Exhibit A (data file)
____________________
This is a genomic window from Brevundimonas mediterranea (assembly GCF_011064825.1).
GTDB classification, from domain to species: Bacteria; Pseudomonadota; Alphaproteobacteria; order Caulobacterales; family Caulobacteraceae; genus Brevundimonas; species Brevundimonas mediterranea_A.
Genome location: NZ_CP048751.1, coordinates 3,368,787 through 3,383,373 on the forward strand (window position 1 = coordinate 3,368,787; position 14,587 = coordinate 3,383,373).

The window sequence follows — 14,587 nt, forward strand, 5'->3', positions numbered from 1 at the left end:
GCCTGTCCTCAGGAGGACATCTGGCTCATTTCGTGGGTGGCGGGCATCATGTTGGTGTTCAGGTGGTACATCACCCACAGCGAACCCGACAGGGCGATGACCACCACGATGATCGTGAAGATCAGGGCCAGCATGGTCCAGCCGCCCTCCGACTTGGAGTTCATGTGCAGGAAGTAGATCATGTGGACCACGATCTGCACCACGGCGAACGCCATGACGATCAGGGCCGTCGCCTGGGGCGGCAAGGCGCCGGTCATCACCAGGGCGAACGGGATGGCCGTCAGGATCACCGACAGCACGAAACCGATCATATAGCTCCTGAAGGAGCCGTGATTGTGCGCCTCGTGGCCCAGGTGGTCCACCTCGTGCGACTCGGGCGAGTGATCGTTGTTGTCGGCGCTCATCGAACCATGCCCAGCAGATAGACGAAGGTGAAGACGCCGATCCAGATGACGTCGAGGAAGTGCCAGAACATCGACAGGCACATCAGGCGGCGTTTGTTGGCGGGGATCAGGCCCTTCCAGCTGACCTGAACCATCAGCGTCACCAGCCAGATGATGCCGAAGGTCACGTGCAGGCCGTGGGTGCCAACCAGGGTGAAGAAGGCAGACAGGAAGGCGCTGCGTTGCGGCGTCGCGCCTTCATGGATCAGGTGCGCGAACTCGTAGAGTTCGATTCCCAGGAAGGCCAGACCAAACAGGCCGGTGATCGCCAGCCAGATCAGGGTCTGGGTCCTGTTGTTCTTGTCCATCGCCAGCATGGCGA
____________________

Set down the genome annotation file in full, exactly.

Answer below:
This is a genomic window from Brevundimonas mediterranea (assembly GCF_011064825.1).
GTDB classification, from domain to species: Bacteria; Pseudomonadota; Alphaproteobacteria; order Caulobacterales; family Caulobacteraceae; genus Brevundimonas; species Brevundimonas mediterranea_A.
Genome location: NZ_CP048751.1, coordinates 3,368,787 through 3,383,373 on the forward strand (window position 1 = coordinate 3,368,787; position 14,587 = coordinate 3,383,373).

The window sequence follows — 14,587 nt, forward strand, 5'->3', positions numbered from 1 at the left end:
GCCTGTCCTCAGGAGGACATCTGGCTCATTTCGTGGGTGGCGGGCATCATGTTGGTGTTCAGGTGGTACATCACCCACAGCGAACCCGACAGGGCGATGACCACCACGATGATCGTGAAGATCAGGGCCAGCATGGTCCAGCCGCCCTCCGACTTGGAGTTCATGTGCAGGAAGTAGATCATGTGGACCACGATCTGCACCACGGCGAACGCCATGACGATCAGGGCCGTCGCCTGGGGCGGCAAGGCGCCGGTCATCACCAGGGCGAACGGGATGGCCGTCAGGATCACCGACAGCACGAAACCGATCATATAGCTCCTGAAGGAGCCGTGATTGTGCGCCTCGTGGCCCAGGTGGTCCACCTCGTGCGACTCGGGCGAGTGATCGTTGTTGTCGGCGCTCATCGAACCATGCCCAGCAGATAGACGAAGGTGAAGACGCCGATCCAGATGACGTCGAGGAAGTGCCAGAACATCGACAGGCACATCAGGCGGCGTTTGTTGGCGGGGATCAGGCCCTTCCAGCTGACCTGAACCATCAGCGTCACCAGCCAGATGATGCCGAAGGTCACGTGCAGGCCGTGGGTGCCAACCAGGGTGAAGAAGGCAGACAGGAAGGCGCTGCGTTGCGGCGTCGCGCCTTCATGGATCAGGTGCGCGAACTCGTAGAGTTCGATTCCCAGGAAGGCCAGACCAAACAGGCCGGTGATCGCCAGCCAGATCAGGGTCTGGGTCCTGTTGTTCTTGTCCATCGCCAGCATGGCGA